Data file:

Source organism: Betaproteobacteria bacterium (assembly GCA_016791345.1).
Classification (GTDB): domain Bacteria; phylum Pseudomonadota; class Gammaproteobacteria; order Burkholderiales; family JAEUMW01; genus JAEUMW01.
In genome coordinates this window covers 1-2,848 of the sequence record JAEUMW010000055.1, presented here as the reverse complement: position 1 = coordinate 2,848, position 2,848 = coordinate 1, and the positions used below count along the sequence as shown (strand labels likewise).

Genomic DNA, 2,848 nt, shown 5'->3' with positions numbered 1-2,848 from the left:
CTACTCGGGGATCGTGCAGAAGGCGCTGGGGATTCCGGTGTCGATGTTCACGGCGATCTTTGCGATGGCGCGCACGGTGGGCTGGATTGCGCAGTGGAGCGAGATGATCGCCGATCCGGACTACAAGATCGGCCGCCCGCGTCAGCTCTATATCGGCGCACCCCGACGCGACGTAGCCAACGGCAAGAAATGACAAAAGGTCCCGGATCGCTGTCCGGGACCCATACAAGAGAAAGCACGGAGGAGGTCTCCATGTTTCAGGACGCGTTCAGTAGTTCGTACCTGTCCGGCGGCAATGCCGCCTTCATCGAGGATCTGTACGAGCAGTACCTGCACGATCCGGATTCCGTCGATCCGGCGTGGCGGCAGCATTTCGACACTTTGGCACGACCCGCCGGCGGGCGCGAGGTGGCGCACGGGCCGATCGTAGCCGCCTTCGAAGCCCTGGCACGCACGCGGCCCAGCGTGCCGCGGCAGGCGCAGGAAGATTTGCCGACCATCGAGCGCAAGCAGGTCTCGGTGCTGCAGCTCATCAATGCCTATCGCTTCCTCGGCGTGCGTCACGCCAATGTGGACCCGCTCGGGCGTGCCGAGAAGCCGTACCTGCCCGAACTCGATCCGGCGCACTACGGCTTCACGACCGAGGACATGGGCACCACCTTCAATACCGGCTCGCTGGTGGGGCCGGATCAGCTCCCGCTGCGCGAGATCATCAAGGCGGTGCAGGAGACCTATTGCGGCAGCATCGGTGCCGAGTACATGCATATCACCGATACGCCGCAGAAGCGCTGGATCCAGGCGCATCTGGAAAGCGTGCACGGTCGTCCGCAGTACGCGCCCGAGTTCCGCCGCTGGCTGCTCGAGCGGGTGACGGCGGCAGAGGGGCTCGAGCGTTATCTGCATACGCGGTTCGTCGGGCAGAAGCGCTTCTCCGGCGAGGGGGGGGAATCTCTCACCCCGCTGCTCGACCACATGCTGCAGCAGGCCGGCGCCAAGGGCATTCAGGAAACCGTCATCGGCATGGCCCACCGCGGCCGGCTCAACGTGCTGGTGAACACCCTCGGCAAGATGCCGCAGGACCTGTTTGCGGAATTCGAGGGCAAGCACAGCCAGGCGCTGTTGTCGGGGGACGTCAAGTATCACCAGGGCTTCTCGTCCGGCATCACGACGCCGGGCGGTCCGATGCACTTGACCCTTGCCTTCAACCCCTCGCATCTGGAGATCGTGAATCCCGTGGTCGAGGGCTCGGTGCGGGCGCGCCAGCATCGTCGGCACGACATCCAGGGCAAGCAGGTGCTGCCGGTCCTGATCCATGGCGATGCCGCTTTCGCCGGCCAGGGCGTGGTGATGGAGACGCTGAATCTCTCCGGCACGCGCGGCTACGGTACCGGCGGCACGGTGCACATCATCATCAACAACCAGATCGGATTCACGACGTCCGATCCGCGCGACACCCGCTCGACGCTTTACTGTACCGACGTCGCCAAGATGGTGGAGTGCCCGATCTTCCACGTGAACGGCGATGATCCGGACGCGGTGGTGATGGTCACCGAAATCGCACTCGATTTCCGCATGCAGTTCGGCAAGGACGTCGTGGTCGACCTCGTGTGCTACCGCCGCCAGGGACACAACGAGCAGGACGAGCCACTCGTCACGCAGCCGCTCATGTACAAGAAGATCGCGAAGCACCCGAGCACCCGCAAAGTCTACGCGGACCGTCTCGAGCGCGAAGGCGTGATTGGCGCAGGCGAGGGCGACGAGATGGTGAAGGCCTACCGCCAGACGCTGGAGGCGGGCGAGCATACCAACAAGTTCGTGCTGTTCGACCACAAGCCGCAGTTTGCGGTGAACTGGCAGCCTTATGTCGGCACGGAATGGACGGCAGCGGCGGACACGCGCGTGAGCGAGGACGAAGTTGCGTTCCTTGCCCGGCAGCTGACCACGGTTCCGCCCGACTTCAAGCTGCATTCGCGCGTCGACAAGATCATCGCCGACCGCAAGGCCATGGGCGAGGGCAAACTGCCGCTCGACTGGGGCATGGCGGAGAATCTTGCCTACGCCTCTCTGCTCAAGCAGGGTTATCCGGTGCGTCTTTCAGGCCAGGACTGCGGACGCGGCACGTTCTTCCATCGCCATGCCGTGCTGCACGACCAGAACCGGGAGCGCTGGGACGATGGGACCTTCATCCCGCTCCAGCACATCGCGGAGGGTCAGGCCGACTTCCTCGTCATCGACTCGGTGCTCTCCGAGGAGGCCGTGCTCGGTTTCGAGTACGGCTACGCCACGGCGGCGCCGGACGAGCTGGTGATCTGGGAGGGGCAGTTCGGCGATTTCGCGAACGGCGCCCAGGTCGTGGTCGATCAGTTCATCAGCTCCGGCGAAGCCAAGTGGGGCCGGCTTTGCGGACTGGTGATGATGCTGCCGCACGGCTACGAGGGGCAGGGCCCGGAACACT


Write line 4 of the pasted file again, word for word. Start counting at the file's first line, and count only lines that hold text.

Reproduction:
Genomic DNA, 2,848 nt, shown 5'->3' with positions numbered 1-2,848 from the left: